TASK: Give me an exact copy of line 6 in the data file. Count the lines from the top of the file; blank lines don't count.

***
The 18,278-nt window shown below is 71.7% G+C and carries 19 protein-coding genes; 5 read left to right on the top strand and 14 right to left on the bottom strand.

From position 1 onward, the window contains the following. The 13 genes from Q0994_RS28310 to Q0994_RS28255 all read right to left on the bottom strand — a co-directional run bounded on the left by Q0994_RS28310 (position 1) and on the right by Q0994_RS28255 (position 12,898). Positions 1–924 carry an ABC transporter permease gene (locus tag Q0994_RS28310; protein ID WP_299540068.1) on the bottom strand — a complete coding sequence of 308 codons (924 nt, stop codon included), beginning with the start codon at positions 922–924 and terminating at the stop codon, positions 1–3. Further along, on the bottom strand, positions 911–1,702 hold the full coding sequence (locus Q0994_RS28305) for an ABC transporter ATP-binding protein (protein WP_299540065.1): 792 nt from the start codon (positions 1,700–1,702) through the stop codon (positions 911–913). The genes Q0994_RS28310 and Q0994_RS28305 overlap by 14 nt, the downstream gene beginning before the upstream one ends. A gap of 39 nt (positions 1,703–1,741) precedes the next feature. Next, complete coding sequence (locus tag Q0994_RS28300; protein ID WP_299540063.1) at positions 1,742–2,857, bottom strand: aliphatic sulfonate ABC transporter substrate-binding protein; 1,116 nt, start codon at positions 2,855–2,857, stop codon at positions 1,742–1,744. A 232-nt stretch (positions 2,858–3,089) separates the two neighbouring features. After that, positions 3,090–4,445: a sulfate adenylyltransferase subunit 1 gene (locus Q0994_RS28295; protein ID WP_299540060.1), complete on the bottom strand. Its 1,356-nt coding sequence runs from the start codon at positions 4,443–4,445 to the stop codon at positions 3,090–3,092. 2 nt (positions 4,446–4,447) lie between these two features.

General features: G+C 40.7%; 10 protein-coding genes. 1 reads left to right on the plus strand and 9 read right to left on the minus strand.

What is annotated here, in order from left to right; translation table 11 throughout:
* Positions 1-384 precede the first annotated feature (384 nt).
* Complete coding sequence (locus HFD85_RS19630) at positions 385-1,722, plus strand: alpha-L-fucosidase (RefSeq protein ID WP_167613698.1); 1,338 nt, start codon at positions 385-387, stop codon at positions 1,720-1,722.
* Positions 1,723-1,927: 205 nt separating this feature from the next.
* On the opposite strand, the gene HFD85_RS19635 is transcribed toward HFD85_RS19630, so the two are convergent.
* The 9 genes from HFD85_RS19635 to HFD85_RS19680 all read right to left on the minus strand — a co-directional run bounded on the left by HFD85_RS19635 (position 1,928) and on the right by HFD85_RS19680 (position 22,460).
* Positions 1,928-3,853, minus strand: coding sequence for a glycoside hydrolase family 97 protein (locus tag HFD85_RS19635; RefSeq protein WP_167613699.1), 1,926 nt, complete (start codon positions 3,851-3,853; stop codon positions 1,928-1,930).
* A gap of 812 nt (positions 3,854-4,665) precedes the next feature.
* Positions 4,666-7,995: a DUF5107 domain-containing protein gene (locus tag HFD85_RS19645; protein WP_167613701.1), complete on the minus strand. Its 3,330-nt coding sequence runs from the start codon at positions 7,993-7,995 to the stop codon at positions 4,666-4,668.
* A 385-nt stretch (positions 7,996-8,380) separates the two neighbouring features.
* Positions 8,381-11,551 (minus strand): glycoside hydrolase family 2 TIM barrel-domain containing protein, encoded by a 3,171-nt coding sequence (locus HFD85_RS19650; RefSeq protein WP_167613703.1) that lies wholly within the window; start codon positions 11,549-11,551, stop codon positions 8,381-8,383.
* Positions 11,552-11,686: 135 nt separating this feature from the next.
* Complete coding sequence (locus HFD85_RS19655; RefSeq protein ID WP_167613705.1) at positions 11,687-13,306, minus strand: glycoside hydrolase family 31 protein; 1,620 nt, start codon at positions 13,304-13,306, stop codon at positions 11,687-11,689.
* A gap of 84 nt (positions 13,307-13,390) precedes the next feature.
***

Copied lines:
* Complete coding sequence (locus HFD85_RS19630) at positions 385-1,722, plus strand: alpha-L-fucosidase (RefSeq protein ID WP_167613698.1); 1,338 nt, start codon at positions 385-387, stop codon at positions 1,720-1,722.